Key Jo Lee, Chief of Curatorial Affairs and Public Programs, Museum of the African Diaspora
Free: Ticket Required
Beauford Delaney’s painting shifted dramatically when he left America for France, becoming more abstract and more luminous. In this lecture, Key Jo Lee guides audiences through the life and artistic transformations that occurred after Delaney, like so many other Black American artists at the time, moved from New York City to Paris in 1953.
Lee is chief of curatorial affairs and public programs at the Museum of the African Diaspora (MoAD) in San Francisco. In this role, Lee oversees the strategic direction for the museum’s exhibitions and programs; leads globally on identifying and promoting emerging artists from the African diaspora; and works to expand MoAD’s reach and influence locally, nationally, and internationally. She is responsible for the overall management and execution of the museum’s curatorial vision, including its exhibitions, publications, and public and educational programs, and plays an important role in the organization’s outreach, communications, and digital strategy.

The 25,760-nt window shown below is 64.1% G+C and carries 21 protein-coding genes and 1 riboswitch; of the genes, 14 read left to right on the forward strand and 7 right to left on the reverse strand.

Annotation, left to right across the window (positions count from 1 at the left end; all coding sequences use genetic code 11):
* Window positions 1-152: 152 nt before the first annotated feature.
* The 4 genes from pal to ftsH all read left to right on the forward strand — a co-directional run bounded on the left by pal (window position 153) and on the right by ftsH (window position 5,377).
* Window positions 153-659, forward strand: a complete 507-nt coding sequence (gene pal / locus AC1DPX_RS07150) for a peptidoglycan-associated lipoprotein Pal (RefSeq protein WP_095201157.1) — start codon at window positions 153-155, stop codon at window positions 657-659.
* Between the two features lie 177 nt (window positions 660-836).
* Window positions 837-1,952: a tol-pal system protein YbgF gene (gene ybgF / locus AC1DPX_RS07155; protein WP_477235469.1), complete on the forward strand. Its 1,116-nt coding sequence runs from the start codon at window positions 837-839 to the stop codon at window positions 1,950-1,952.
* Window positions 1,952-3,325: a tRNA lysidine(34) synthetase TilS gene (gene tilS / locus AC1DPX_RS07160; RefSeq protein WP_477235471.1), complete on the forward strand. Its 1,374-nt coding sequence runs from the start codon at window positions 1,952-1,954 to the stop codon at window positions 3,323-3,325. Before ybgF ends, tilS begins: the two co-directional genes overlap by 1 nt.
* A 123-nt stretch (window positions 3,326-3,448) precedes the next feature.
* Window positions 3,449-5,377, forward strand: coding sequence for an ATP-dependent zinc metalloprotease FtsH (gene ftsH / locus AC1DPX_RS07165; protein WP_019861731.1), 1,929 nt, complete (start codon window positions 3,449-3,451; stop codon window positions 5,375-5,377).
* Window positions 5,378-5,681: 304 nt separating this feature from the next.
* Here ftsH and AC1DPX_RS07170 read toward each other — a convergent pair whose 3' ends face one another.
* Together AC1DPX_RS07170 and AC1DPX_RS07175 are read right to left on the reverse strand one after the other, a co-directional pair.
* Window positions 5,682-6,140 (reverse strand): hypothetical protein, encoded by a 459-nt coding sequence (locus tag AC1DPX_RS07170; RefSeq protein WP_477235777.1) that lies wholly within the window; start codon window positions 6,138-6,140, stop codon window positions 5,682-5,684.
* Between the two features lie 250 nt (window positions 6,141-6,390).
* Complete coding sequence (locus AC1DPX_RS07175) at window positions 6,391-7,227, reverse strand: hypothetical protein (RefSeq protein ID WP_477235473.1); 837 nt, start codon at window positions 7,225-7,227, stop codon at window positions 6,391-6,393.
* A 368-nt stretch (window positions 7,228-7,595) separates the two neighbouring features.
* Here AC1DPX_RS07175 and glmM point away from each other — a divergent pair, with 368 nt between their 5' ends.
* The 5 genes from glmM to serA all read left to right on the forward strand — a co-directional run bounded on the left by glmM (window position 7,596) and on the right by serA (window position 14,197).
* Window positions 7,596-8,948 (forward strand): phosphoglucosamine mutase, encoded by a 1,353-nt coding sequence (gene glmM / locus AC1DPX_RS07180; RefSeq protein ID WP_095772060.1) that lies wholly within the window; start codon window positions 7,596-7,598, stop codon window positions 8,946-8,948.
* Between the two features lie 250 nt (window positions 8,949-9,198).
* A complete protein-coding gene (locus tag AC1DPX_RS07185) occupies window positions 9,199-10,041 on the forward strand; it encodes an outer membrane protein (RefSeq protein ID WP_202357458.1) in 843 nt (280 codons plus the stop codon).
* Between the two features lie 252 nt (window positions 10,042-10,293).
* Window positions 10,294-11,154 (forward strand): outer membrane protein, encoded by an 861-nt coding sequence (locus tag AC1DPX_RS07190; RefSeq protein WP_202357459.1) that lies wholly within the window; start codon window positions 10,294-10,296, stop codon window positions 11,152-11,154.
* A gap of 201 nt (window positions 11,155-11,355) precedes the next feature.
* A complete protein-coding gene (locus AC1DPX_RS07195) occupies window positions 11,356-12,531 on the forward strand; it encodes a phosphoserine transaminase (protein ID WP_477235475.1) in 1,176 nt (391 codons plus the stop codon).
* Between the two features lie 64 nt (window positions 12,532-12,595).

The annual Robert P. Madison Family Distinguished Lecture in African and African American Art is made possible with support from the Robert P. Madison Family in Memory of Leatrice Madison Endowment Fund.